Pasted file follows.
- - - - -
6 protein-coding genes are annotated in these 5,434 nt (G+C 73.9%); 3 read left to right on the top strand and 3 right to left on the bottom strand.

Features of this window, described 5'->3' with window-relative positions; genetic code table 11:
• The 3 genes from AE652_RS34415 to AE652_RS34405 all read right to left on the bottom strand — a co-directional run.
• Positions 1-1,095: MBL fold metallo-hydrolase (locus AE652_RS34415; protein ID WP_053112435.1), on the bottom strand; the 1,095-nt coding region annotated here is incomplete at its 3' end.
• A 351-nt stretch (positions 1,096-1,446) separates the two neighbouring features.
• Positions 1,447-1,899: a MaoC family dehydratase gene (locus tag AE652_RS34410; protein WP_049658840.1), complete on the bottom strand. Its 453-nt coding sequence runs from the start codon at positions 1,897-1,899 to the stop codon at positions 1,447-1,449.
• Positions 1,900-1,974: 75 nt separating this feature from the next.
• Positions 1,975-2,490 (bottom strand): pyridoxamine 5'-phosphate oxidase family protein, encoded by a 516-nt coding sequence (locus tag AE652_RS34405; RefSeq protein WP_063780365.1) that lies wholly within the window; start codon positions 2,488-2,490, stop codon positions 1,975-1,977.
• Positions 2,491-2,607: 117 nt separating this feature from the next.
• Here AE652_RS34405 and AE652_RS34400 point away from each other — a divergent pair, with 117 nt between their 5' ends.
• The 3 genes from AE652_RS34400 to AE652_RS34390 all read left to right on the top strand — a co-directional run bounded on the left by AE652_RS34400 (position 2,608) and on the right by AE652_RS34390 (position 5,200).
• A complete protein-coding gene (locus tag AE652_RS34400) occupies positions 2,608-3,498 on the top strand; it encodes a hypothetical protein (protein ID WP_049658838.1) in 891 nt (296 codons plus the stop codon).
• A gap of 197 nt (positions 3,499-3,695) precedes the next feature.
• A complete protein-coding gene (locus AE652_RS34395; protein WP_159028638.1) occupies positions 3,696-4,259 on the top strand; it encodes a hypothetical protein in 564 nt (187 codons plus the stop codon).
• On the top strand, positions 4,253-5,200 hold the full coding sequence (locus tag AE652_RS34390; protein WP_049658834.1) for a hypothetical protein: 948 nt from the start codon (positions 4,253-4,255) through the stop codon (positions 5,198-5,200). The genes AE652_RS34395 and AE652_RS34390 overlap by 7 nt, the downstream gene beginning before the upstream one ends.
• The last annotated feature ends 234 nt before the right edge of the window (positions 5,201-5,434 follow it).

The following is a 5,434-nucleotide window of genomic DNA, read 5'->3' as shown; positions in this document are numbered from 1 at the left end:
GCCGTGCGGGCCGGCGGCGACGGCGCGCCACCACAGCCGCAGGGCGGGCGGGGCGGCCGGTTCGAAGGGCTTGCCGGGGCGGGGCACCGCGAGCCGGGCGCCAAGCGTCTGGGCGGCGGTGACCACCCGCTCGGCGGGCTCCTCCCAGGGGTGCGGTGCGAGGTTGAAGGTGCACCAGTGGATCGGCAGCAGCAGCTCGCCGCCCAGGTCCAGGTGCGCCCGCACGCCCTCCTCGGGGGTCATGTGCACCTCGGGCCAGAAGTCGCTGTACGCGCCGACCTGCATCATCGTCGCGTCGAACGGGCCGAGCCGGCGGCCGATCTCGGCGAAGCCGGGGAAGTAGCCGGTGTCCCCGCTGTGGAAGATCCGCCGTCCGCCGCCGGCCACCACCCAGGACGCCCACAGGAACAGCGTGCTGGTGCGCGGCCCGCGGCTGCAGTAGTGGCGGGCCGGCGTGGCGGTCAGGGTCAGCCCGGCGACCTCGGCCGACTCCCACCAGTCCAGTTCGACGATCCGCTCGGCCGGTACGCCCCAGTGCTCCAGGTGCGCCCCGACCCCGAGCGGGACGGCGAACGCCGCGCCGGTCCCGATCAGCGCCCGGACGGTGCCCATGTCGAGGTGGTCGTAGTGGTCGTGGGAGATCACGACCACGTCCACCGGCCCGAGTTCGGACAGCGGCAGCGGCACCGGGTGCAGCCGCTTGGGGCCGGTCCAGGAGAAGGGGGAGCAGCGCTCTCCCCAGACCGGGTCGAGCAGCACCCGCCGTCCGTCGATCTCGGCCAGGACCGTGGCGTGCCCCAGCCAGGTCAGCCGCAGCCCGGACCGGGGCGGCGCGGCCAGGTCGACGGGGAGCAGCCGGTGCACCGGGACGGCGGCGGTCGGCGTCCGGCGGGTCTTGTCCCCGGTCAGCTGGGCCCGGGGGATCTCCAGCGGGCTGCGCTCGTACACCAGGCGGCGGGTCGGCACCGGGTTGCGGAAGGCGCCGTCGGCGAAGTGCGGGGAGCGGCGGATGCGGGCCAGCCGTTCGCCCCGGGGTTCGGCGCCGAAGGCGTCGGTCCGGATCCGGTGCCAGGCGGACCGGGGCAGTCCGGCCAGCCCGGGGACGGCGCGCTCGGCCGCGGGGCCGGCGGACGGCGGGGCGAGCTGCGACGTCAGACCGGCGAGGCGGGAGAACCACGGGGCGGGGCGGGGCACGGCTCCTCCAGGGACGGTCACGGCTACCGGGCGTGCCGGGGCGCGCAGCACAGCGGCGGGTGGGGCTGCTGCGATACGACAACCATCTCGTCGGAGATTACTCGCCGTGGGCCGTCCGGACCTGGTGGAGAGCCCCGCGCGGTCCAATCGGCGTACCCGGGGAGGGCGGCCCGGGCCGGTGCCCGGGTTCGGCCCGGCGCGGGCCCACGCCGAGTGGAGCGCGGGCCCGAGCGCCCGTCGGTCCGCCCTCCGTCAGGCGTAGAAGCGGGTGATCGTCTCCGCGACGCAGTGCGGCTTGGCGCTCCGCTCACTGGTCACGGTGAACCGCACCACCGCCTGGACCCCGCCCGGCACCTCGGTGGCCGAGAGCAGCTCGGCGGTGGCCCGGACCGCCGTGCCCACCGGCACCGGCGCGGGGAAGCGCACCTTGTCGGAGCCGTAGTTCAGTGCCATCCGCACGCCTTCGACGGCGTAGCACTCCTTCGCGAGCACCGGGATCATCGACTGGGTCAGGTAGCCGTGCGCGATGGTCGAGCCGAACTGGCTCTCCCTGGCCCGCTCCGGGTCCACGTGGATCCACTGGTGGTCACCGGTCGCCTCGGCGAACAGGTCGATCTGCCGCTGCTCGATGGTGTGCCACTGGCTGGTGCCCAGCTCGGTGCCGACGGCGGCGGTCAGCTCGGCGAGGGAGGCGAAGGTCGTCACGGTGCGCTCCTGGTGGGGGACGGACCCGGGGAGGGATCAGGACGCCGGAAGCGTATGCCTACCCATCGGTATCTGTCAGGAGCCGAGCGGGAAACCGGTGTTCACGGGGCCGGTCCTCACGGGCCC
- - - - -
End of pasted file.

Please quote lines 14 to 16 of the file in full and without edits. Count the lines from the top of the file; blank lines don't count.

• A complete protein-coding gene (locus AE652_RS34395; protein WP_159028638.1) occupies positions 3,696-4,259 on the top strand; it encodes a hypothetical protein in 564 nt (187 codons plus the stop codon).
• On the top strand, positions 4,253-5,200 hold the full coding sequence (locus tag AE652_RS34390; protein WP_049658834.1) for a hypothetical protein: 948 nt from the start codon (positions 4,253-4,255) through the stop codon (positions 5,198-5,200). The genes AE652_RS34395 and AE652_RS34390 overlap by 7 nt, the downstream gene beginning before the upstream one ends.
• The last annotated feature ends 234 nt before the right edge of the window (positions 5,201-5,434 follow it).